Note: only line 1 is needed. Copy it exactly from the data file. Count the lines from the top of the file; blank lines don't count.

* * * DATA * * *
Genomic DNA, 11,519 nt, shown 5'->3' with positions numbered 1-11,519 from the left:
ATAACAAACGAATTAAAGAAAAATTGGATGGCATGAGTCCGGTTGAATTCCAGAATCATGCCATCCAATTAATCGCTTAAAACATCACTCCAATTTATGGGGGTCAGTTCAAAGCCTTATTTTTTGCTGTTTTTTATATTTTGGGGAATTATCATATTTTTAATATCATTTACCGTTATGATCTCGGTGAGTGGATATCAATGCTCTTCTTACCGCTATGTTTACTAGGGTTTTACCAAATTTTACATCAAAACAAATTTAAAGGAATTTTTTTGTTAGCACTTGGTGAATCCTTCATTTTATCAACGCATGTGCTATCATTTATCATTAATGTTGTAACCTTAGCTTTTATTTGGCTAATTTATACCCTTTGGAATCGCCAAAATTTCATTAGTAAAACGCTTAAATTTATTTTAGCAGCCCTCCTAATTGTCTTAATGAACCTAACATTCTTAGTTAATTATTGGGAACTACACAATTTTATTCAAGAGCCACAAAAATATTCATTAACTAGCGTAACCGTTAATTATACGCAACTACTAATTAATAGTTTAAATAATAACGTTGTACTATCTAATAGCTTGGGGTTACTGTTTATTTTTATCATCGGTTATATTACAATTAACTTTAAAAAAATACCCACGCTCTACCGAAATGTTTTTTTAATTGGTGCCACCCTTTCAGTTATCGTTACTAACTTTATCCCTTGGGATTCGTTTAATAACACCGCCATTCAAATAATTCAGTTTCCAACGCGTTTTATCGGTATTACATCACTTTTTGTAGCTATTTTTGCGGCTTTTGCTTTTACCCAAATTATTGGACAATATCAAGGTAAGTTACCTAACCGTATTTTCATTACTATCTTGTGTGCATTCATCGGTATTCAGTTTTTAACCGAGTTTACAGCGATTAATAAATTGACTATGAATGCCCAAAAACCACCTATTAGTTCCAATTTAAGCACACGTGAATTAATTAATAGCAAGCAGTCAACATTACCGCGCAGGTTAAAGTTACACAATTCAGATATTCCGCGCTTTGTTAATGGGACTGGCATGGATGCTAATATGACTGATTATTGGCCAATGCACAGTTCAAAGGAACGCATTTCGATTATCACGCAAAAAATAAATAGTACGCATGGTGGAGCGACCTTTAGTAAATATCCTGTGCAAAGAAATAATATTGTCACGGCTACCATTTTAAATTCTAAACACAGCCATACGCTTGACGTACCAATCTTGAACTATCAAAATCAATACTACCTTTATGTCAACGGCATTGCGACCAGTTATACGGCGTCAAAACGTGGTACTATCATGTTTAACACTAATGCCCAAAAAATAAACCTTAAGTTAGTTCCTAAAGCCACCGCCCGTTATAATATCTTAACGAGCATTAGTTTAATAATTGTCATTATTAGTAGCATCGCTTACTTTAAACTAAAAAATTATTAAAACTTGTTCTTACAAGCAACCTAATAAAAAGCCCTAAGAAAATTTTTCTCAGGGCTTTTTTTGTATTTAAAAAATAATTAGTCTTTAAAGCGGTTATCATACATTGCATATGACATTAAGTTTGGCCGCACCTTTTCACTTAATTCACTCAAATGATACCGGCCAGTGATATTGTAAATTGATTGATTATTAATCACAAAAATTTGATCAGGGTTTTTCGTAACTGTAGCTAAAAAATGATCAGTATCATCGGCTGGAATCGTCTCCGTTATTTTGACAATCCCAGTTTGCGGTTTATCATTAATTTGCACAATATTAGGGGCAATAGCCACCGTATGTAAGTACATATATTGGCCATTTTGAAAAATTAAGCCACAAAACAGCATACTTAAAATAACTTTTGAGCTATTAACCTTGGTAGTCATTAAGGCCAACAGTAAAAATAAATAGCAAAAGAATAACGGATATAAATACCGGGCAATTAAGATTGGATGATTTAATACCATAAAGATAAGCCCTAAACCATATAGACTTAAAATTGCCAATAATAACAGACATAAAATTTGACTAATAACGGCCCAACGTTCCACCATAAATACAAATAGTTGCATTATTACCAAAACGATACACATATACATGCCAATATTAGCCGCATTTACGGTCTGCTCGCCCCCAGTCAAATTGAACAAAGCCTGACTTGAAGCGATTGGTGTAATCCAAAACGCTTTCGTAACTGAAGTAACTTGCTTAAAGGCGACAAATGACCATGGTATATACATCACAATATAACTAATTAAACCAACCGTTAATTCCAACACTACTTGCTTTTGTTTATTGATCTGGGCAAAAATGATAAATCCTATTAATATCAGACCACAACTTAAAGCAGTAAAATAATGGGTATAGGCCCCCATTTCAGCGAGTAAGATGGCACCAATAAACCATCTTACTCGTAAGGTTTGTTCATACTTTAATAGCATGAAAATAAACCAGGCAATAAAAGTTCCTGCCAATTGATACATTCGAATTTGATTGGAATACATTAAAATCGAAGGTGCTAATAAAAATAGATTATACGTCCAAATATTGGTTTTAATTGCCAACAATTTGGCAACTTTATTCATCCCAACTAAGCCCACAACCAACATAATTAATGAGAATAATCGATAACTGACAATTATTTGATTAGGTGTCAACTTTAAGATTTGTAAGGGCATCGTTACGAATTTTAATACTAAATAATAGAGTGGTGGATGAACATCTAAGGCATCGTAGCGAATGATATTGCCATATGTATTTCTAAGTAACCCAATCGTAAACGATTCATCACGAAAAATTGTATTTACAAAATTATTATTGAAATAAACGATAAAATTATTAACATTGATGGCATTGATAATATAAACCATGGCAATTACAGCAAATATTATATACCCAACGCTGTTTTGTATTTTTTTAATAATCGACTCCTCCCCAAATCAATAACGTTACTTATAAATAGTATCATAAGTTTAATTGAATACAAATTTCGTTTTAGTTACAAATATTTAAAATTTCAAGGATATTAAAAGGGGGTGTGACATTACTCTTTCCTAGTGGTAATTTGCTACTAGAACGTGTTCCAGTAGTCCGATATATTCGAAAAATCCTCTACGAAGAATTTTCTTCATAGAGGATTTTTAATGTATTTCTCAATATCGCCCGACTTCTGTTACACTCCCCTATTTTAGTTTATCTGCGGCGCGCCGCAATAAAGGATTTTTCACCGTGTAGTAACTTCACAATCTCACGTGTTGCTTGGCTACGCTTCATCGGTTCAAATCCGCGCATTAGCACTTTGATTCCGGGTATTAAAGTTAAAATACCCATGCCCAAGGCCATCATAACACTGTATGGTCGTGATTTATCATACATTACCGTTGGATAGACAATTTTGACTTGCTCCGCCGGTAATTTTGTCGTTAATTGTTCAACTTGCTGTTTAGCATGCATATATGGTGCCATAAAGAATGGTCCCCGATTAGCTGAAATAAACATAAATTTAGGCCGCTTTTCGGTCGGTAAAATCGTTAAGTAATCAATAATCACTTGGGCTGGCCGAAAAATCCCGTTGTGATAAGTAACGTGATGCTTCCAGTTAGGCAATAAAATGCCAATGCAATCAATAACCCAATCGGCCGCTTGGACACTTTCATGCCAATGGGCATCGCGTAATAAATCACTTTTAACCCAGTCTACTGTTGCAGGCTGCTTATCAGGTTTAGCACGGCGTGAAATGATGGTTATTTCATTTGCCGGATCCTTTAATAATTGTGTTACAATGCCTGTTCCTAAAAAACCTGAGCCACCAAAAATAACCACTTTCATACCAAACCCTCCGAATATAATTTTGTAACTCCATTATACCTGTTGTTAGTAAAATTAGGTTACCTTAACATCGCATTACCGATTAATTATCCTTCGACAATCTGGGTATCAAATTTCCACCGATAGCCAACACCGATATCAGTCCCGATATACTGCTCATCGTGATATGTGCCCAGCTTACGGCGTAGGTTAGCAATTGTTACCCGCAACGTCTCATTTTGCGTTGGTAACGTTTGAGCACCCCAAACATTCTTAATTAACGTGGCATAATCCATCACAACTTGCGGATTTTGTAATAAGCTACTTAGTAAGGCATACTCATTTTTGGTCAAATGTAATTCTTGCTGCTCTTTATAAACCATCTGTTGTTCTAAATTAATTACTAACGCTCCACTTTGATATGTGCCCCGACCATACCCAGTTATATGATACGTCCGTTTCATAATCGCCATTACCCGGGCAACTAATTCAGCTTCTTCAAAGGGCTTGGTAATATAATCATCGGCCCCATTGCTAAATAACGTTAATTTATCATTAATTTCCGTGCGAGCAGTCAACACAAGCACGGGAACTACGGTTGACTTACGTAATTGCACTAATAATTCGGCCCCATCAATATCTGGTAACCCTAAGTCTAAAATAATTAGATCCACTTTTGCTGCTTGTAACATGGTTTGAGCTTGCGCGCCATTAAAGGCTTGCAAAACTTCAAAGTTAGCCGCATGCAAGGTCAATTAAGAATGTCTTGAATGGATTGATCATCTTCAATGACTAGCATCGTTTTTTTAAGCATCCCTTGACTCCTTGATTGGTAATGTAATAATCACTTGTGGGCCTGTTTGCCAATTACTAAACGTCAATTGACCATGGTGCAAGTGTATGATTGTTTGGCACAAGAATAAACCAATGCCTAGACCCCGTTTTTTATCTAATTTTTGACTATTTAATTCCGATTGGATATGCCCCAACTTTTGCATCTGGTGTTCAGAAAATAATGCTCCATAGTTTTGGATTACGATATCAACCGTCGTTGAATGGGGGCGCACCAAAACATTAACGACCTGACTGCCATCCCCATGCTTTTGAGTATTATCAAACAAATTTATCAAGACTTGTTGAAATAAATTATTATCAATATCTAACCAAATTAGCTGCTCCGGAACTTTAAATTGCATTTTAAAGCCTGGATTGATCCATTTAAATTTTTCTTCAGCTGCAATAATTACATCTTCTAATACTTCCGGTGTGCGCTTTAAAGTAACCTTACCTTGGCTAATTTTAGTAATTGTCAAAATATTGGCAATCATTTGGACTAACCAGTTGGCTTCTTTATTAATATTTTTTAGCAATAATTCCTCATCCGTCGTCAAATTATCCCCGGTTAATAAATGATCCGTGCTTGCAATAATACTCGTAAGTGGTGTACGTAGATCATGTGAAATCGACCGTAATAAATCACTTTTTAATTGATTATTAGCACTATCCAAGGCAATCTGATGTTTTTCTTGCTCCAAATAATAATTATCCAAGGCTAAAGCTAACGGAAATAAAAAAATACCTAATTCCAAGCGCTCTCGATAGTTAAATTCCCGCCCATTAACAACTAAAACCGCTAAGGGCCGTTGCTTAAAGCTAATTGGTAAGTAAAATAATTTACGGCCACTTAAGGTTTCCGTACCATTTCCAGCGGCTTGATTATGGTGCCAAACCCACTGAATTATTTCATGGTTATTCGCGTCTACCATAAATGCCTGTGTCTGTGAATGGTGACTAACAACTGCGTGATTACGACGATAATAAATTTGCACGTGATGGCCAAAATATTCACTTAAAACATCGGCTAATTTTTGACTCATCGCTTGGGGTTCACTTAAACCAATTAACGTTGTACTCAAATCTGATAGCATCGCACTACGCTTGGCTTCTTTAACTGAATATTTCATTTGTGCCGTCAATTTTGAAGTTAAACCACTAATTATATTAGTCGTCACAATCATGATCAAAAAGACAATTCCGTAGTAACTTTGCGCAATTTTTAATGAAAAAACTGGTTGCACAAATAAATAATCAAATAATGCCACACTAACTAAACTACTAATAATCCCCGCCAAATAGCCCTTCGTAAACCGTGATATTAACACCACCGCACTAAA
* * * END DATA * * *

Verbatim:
Genomic DNA, 11,519 nt, shown 5'->3' with positions numbered 1-11,519 from the left: